Some Mumbai groups don’t want Church to embrace gays

  • Manoj Nair, Hindustan Times
  • Updated: Nov 03, 2015 17:48 IST

The three-week-long synod or meeting of bishops at Vatican – one of the most important for the church in the last few decades – ended on Saturday. The meeting – the subject was family – did not deliver much in doctrine; there was no path-breaking change in the way the church looked at issues such as homosexuality, divorce or remarriage.

Cardinal Oswald Gracias, the head of Mumbai’s Roman Catholic archdiocese, which has nearly five lakh members, and one of the most senior church members in India, was clear that no major theological changes were expected at the meeting. While talking to reporters at a press conference on October 22, he had said: “very clearly this synod is not making doctrine, but it’s really seeing what the pastoral approach is.”

The meeting, however, did make news - for issues other than dogma. Just before the start of the synod, a Polish-born senior church official came out as gay. He was, of course, defrocked, but he accused the church of ‘hypocrisy’ in such matters.

Mumbai has not been unaffected by the event in Rome. Gracias’ interview with a LGBT group ruffled orthodox views in Mumbai. Gracias spoke to the New Ways Ministry, which calls itself a ‘Catholic’ LGBT group. He told them: ‘The church embraces you, wants you…, needs you’.

The archbishop’s office in Mumbai said that the cardinal’s view reflected theirs. Bishop Agnelo Gracias said, “That has always been our stand.”

But some groups in Mumbai are angry at Gracias’ comment. On Monday, a group called Association of Concerned Catholics (AOCC), which opposes any change in the stand on homosexuality, conducted a survey and concluded that an overwhelming majority opposed any accommodation of homosexuals in the church. The group claimed to have received over 2,500 responses, four-fifth of which opposed the view that gay people should be treated equally by the church.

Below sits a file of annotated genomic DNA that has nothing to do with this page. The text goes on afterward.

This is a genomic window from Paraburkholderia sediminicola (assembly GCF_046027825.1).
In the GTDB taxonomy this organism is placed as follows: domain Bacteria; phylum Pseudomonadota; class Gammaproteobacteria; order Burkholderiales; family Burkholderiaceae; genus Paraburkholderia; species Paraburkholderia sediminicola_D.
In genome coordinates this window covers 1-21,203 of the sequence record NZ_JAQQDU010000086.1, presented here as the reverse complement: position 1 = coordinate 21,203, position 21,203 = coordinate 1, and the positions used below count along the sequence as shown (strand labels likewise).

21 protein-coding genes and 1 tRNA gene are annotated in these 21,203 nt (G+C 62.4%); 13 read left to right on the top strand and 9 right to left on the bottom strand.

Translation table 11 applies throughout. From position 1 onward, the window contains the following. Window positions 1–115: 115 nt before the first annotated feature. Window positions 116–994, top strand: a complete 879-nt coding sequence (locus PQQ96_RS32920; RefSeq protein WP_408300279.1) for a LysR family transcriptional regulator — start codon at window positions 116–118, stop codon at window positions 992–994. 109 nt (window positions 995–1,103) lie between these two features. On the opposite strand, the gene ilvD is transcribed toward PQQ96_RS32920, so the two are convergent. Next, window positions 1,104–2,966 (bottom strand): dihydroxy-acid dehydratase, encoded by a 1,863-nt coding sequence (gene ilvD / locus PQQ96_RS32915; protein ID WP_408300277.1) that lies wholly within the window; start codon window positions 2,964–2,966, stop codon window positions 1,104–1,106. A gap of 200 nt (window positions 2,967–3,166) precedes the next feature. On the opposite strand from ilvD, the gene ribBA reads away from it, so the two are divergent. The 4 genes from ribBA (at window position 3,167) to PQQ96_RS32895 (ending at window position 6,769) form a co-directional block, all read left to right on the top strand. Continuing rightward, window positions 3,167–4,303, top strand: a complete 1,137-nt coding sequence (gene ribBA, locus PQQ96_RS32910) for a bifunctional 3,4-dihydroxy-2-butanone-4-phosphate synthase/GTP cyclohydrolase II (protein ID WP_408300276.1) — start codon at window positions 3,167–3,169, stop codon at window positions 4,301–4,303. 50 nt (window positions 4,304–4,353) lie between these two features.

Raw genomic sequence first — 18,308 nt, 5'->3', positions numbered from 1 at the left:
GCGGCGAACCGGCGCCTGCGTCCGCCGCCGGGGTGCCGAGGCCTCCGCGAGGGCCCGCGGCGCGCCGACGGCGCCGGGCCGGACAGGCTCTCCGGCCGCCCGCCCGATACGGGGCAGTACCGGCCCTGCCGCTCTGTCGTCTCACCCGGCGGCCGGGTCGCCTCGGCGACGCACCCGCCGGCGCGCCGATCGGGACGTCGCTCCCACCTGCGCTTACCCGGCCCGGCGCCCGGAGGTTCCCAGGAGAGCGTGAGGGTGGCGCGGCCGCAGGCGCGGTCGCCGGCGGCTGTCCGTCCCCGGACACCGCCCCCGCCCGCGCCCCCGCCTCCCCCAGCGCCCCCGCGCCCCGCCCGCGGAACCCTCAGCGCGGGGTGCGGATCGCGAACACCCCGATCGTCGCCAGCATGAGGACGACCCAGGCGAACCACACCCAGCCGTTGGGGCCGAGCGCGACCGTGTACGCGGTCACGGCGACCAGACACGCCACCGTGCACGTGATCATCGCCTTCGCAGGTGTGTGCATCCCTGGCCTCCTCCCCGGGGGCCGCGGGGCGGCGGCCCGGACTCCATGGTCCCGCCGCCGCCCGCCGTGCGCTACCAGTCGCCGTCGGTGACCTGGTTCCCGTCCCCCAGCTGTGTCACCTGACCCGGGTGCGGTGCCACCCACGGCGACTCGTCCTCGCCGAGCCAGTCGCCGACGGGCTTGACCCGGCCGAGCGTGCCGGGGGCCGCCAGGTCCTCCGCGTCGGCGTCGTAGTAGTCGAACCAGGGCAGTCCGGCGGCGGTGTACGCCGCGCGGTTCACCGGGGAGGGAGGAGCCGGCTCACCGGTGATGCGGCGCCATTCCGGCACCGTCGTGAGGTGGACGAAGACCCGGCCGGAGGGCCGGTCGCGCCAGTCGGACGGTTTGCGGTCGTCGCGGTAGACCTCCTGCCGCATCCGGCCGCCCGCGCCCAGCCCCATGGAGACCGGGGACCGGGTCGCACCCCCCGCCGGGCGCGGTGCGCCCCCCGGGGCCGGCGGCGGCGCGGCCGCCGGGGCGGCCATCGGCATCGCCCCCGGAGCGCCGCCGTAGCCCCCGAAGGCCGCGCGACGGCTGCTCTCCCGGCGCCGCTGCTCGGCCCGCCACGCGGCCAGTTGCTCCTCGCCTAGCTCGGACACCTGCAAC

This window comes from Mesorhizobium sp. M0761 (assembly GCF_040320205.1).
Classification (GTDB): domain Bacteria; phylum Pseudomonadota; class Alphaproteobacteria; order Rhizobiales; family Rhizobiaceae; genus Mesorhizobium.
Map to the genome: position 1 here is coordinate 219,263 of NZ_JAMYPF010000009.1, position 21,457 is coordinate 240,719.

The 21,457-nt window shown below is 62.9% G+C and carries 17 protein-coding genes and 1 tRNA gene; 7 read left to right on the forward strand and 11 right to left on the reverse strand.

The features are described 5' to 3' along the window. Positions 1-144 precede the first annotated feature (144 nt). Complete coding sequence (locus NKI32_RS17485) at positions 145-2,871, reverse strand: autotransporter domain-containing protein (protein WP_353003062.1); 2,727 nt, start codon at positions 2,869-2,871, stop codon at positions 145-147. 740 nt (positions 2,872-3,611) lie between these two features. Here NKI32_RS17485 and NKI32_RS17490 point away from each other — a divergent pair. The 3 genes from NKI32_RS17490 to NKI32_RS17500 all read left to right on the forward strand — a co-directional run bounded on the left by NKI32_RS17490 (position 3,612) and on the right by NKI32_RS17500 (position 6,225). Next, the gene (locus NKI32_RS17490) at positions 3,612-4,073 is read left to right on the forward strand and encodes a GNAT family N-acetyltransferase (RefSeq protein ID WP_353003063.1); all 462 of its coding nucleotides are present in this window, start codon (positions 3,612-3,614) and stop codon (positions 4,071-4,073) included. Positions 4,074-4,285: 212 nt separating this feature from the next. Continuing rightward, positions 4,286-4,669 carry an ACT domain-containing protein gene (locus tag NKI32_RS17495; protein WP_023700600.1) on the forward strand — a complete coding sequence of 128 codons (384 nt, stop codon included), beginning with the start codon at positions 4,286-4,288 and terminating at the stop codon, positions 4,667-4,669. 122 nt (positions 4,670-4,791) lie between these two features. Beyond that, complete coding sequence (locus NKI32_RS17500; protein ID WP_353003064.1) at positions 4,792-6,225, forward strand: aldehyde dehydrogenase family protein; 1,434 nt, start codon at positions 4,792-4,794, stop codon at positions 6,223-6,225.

The synod document released on Saturday has not mentioned homosexuality. In fact, the document is so ambivalent on debated issues like divorce and annulment of marriages that, as some commentators said, both the liberals and the conservatives can claim victory. The church’s doctrine, or policy, on these issues, remains unchanged.

However, Mumbai groups think the cardinal’s comment is a let-down. While they are not opposing changes in the way the church has looked at divorcees or remarried people, they are against accommodating the LGBT community in the church. “The cardinal can have his personal views on homosexuality, but a lot of people in our parish don’t think it is okay to accommodate gays in church,” said Justin Rayan, the president of Thane AOCC.

“People don’t agree with the archbishop’s statement,” said Savio Miranda from the group, CROSS (Catholic Residents Organisation for Social Service). “Homosexuality is a sin though transgender is fine because it is natural.”

The view in the archbishop’s office is that the groups opposing the cardinal’s comments do not represent the majority. Bishop Gracias said, “A majority of people who I met are in agreement with what the cardinal said. The e-mails that I received support this view.”

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